Kathie Lee Gifford’s latest movie has an inspiring message with a biblical foundation, even if it’s not a Christian film in the traditional sense. And even if – she says – it has PG-13 content.
Then Came You, which opens in theaters this week, tells the story of a widow who travels to Scotland to make new memories and put her husband’s death behind her. Once there, she meets a widower her age who is in a similar situation.
The romantic-comedy is the first film in a scheduled five-part series that includes a redemptive ending, Gifford says. She wrote it and stars in the lead role as Annabelle.
The message of Then Came You is simple, Gifford said: Life’s not over for those who have faced tragedy.
“It’s different than anything I've ever done before,” Gifford said. “But I felt the Lord's calling on my life to write a movie for people who don't know yet that God loves them.”
Gifford said she hopes Christians are not offended by the content. (It’s rated PG-13 for sexual material and some strong language, although it includes no nudity or bedroom scenes.)
“I wanted to be honest. I did not want to sugarcoat how people that do not have a personal faith would make certain decisions,” Gifford told Christian Headlines. “And I tried to be gracious about it, not have it in anybody's face. But I tried to base the movie on real people who make real decisions. And I'm hoping that my Christian friends won't judge them for the decisions they make in the movie.
“It truly is not over yet,” she said of the film’s theme. “... “I want everybody to just love these characters where they are right now and continue to take this journey with us till the last [movie in the series], which is ultimate redemption, but in a way we've never, ever seen in a film.”
Gifford’s romantic interest in the film is played by Craig Ferguson, host of the The Late Late Show with Craig Ferguson. He played Gobber in the How to Train Your Dragon series. In Then Came You, he plays Howard, the owner of an inn.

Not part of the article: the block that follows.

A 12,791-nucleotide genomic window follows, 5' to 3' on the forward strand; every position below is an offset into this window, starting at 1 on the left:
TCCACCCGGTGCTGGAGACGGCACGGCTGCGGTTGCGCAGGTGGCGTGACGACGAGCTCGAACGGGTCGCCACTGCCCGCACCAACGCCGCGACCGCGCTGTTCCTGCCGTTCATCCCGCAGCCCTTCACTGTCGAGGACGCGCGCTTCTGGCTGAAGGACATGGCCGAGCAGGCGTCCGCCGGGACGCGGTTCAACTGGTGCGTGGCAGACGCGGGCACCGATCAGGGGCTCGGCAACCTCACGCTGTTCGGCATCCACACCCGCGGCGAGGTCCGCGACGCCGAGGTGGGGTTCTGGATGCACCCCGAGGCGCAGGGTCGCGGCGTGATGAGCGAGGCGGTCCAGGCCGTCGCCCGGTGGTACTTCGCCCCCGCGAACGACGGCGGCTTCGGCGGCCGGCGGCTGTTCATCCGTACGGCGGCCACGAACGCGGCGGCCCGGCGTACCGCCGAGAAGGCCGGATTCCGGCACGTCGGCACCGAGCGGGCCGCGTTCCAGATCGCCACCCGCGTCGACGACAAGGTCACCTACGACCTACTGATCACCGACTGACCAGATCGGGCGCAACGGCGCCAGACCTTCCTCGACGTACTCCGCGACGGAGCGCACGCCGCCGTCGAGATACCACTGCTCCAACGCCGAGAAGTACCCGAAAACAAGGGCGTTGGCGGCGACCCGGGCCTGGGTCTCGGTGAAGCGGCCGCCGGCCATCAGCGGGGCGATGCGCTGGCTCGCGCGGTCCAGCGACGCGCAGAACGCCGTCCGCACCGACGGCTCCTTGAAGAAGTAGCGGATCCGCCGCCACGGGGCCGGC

Ferguson also co-hosted with Gifford on NBC’s Today Show when Hoda Kotb went on maternity leave.
“It was just explosive television,” Gifford told Christian Headlines of Ferguson’s time on Today. “It was so fun and so unexpected. And so our chemistry is kinetic. And we have the same sort of sensibility about what's funny.”
During that time together, they decided to make a movie. Gifford woke up at 2 o’clock one morning with the idea for the film.
Gifford said she does not “separate the secular from the spiritual” in her career.
“In Him I live and move and have my very being. Everything I do is spiritual, even though I work in a so-called secular field in a secular world … I hope [people will] open up their hearts to say, 'Wait a minute, where are the Annabelles and the Howards in my life – that I can be a witness to? That I can express the love of God to, that I can shine a light on the truth of Scripture?’ – not preaching at them, but loving them into the kingdom. That's what I'm hoping my Christian friends will come away with.”
Photo courtesy: ©Vertical Entertainment
Michael Foust has covered the intersection of faith and news for 20 years. His stories have appeared in Baptist Press, Christianity Today, The Christian Post, the Leaf-Chronicle, the Toronto Star and the Knoxville News-Sentinel.